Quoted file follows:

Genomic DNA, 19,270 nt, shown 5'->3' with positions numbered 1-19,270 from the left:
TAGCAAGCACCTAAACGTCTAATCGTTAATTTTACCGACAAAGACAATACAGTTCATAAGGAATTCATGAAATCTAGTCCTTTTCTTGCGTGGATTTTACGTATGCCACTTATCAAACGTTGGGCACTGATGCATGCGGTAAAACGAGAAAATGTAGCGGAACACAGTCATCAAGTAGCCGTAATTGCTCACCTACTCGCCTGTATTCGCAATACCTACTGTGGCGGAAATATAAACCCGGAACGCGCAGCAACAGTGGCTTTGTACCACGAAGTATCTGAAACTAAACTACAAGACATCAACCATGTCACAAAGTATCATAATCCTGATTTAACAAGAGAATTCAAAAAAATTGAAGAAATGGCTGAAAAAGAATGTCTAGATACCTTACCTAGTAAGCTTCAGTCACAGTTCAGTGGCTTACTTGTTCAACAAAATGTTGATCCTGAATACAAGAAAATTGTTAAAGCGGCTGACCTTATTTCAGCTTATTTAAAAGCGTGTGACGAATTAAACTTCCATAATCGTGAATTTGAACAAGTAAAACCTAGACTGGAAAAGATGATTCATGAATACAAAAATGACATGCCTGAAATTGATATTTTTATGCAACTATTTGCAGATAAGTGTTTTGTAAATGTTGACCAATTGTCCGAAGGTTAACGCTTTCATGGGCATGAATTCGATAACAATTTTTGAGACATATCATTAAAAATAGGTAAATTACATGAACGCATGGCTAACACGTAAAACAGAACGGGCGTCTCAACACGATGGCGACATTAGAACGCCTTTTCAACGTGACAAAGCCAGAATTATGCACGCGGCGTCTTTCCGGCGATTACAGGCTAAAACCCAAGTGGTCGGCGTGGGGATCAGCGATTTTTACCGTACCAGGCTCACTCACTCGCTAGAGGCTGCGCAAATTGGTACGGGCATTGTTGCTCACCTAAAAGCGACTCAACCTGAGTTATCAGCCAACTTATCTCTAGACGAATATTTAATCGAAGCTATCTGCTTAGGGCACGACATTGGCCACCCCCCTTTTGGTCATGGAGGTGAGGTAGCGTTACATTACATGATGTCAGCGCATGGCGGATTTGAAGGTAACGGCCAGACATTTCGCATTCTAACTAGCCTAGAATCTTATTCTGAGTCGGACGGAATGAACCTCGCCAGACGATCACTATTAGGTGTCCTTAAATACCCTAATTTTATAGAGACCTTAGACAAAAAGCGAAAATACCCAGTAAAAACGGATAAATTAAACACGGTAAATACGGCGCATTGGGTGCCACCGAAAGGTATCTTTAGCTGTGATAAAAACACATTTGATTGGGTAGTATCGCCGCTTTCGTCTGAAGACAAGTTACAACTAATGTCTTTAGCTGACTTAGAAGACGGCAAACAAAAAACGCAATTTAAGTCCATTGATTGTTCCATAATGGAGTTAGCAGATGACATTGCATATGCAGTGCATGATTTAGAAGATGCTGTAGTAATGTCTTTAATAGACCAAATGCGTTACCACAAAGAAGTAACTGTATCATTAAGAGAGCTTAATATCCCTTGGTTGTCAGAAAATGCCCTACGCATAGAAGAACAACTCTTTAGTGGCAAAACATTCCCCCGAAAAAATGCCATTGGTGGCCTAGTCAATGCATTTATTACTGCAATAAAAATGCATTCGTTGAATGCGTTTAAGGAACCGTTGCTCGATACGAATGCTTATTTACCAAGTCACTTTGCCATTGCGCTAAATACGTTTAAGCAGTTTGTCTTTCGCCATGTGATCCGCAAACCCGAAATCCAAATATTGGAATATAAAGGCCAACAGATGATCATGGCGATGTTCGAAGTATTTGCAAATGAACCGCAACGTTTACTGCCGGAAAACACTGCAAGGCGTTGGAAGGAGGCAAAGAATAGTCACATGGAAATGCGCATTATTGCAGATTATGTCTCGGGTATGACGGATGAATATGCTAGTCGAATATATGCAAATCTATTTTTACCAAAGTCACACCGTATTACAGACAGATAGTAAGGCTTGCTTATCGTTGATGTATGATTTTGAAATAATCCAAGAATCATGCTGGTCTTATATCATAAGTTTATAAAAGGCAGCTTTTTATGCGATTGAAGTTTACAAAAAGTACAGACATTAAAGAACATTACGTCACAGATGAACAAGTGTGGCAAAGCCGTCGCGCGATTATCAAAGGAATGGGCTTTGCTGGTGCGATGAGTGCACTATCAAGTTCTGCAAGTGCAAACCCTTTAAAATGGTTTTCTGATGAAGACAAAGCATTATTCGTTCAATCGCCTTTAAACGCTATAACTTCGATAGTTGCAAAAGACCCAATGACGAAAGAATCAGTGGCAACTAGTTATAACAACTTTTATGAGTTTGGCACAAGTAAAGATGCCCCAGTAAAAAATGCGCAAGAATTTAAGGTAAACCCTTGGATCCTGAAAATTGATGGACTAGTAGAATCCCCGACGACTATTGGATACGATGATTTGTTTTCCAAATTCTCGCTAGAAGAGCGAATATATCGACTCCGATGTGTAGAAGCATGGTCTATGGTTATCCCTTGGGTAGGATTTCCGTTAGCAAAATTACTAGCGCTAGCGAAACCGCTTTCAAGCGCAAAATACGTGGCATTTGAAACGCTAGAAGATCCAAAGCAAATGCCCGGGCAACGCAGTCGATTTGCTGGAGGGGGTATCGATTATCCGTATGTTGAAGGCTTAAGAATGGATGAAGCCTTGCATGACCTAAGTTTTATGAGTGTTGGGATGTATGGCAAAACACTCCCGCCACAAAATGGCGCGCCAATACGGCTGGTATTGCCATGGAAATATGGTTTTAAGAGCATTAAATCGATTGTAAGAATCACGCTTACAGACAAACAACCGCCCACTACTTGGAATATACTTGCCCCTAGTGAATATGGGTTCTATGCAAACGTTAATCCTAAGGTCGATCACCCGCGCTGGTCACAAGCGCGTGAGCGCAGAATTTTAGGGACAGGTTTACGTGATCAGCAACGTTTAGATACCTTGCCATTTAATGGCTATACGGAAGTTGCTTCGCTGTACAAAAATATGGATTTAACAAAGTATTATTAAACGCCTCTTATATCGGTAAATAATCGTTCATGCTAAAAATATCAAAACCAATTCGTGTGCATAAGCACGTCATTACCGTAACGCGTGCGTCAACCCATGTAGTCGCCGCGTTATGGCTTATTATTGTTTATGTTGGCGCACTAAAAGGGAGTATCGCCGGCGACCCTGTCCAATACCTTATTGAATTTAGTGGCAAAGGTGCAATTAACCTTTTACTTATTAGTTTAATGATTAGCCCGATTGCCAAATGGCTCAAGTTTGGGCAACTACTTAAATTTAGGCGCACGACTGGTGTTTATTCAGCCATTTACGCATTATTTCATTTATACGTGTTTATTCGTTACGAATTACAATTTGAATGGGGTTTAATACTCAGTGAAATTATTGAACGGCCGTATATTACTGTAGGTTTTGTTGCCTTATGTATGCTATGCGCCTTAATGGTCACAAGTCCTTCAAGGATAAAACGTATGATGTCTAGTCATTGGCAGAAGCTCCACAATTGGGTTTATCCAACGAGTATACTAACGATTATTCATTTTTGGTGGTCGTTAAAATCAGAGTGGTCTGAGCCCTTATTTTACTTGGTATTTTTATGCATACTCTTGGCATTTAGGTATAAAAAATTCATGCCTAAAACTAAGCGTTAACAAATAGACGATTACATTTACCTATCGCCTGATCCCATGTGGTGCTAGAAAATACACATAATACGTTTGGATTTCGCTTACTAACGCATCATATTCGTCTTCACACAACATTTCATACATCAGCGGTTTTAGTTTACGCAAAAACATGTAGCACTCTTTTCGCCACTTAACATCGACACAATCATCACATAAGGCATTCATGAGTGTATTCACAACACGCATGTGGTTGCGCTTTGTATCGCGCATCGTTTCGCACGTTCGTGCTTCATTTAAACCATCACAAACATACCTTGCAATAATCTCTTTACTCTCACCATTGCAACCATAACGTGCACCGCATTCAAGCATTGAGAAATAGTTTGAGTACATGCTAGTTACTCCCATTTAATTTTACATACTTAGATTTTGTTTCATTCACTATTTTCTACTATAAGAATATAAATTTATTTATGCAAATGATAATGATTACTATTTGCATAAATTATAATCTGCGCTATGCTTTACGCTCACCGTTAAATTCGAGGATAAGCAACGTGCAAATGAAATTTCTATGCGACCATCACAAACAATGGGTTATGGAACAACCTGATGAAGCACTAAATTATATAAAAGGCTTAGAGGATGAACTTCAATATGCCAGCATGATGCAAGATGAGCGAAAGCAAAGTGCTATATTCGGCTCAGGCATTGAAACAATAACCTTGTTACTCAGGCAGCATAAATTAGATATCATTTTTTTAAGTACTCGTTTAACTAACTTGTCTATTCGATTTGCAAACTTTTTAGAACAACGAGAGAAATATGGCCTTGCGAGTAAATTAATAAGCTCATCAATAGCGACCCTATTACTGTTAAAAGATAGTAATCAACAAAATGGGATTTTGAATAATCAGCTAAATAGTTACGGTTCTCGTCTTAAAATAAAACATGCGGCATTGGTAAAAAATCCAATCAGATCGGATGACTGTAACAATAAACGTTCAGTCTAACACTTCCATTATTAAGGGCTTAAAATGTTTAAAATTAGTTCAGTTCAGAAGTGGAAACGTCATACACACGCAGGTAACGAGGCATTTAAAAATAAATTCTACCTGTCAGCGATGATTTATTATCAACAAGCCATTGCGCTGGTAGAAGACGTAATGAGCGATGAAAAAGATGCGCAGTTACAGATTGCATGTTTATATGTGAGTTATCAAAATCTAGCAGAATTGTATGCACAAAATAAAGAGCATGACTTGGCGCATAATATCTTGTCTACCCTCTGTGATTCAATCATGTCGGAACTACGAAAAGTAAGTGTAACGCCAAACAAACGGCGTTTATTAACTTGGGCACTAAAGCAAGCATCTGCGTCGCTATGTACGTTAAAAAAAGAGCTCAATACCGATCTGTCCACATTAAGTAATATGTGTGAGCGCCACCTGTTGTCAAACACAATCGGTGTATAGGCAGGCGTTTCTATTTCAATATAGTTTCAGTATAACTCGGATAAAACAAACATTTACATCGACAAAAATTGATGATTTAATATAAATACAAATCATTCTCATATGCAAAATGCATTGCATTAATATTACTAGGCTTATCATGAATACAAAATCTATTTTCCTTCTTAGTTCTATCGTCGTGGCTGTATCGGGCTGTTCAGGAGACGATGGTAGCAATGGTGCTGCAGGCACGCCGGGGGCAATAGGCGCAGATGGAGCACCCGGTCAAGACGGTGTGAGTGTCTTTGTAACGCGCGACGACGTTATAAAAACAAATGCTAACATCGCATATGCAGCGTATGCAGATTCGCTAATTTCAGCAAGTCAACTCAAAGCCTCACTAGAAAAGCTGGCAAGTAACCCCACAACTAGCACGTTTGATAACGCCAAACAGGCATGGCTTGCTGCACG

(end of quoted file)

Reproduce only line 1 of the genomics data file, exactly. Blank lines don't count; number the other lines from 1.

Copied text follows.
Genomic DNA, 19,270 nt, shown 5'->3' with positions numbered 1-19,270 from the left: